APPENDIX 3K Analysis of RNA by Northern Blot Hybridization

  1. Terry Brown1,
  2. Karol Mackey2

Published Online: 1 NOV 2001

DOI: 10.1002/0471142905.hga03ks30

Current Protocols in Human Genetics

Current Protocols in Human Genetics

How to Cite

Brown, T. and Mackey, K. 2001. Analysis of RNA by Northern Blot Hybridization. Current Protocols in Human Genetics. 30:3K:A.3K.1–A.3K.12.

Author Information

  1. 1

    University of Manchester Institute of Science and Technology, Manchester, United Kingdom

  2. 2

    Molecular Research, Cincinnati, Ohio

Publication History

  1. Published Online: 1 NOV 2001
  2. Published Print: AUG 2001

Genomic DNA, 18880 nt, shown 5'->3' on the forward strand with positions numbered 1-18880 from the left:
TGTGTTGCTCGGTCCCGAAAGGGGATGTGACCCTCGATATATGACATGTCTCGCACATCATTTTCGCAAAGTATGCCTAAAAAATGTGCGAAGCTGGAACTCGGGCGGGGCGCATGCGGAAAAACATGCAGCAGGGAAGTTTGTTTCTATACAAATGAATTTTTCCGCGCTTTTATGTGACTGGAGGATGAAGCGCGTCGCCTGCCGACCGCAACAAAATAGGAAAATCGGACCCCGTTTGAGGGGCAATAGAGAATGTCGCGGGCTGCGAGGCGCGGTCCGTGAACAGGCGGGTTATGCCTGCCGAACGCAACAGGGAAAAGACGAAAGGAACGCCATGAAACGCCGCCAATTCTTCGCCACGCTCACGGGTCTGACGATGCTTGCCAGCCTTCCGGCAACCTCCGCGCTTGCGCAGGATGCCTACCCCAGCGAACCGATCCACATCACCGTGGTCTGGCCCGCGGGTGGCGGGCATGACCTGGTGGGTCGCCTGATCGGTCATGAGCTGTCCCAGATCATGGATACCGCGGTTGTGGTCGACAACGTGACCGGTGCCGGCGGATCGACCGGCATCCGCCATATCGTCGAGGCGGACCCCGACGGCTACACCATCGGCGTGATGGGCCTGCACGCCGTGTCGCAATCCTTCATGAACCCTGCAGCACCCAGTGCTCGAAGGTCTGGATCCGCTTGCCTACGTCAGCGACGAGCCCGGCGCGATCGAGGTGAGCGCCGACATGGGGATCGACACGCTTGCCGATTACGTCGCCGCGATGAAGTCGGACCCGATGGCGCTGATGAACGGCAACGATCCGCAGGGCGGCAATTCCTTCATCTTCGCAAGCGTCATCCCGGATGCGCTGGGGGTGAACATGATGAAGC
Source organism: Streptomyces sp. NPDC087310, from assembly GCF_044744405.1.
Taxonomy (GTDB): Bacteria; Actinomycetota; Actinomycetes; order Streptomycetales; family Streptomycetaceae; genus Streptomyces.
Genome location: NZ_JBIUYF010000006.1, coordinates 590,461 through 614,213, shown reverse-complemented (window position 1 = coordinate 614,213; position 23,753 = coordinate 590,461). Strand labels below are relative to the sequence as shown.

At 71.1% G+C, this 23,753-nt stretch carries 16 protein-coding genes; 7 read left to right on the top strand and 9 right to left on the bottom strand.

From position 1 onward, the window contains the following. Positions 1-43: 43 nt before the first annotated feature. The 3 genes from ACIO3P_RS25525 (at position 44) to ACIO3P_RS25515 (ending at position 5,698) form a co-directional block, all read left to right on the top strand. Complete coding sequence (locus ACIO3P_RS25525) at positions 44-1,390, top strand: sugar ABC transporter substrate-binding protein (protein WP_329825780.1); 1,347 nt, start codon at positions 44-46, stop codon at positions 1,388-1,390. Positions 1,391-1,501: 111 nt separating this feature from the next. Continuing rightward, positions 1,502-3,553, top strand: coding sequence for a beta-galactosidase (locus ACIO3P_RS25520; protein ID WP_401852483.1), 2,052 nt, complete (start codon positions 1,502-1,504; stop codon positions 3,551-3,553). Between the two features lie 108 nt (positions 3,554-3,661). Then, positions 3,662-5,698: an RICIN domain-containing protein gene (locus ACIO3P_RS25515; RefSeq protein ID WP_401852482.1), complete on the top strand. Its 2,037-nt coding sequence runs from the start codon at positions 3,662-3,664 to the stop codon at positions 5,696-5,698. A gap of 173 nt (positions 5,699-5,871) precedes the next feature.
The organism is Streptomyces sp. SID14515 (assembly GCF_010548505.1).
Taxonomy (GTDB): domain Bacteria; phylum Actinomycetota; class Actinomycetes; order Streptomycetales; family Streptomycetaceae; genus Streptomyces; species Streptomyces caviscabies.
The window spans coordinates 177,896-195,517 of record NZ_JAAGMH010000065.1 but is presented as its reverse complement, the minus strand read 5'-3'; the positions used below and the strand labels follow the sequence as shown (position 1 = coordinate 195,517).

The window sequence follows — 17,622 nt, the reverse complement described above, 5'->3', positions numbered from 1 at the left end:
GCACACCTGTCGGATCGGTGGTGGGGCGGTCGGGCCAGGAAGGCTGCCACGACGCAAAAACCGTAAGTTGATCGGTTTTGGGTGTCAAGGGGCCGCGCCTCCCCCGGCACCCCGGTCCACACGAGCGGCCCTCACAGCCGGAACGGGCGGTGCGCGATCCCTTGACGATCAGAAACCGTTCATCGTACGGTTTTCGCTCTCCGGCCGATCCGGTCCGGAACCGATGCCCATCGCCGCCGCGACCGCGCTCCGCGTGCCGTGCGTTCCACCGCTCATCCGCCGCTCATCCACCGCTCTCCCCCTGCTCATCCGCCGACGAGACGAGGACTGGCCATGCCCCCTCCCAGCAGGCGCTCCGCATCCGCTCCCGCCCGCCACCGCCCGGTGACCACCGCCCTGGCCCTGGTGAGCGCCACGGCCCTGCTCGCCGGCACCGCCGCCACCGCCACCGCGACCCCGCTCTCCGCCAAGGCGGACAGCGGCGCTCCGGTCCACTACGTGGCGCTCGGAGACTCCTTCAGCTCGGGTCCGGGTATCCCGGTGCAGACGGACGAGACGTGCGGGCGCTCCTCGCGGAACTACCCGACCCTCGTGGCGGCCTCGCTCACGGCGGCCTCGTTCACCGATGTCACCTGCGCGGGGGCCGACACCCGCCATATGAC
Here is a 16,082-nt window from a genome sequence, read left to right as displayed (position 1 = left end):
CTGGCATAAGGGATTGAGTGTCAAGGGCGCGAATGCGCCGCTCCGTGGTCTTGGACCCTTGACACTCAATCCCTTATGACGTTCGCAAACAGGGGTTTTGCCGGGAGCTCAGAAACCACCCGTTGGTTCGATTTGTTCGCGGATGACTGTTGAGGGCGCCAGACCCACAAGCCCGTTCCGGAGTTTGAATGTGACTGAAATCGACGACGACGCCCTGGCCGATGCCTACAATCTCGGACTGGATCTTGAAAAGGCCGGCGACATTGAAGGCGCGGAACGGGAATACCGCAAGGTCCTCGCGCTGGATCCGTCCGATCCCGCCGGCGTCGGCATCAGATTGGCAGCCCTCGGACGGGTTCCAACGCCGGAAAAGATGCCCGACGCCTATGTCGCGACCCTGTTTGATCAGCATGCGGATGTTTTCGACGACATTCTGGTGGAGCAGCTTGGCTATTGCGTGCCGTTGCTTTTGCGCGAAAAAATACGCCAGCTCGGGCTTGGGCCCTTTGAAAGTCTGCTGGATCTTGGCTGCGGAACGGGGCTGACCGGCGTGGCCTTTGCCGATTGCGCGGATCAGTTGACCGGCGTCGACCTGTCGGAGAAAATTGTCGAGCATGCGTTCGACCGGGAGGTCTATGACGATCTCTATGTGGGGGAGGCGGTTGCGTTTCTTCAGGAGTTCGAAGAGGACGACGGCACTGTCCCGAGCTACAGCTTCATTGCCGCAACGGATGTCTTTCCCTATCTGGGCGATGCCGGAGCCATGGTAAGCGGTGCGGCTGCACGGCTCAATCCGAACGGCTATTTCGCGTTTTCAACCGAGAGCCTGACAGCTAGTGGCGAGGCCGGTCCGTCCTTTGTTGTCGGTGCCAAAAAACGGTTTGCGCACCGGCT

Specific sequences in RNA preparations can be detected by blotting and hybridization analysis using techniques very similar to those originally developed for DNA. Fractionated RNA is transferred from an agarose gel to a membrane support (northern blotting); unfractionated RNA is immobilized by slot or dot blotting. The resulting blots are studied by hybridization analysis with labeled DNA or RNA probes. Because they are single-stranded, most RNAs are able to form secondary structures by intramolecular base pairing and must therefore be electrophoresed under denaturing conditions if good separations are to be obtained. The Basic Protocol describes blotting and hybridization of RNA fractionated in an agarose-formaldehyde gel. Alternate protocols describe the glyoxal/DMSO method for denaturing gel electrophoresis and slot-blot hybridization of RNA samples. Stripping hybridization probes from blots can be done under three different sets of conditions; these methods are outlined in a Support Protocol.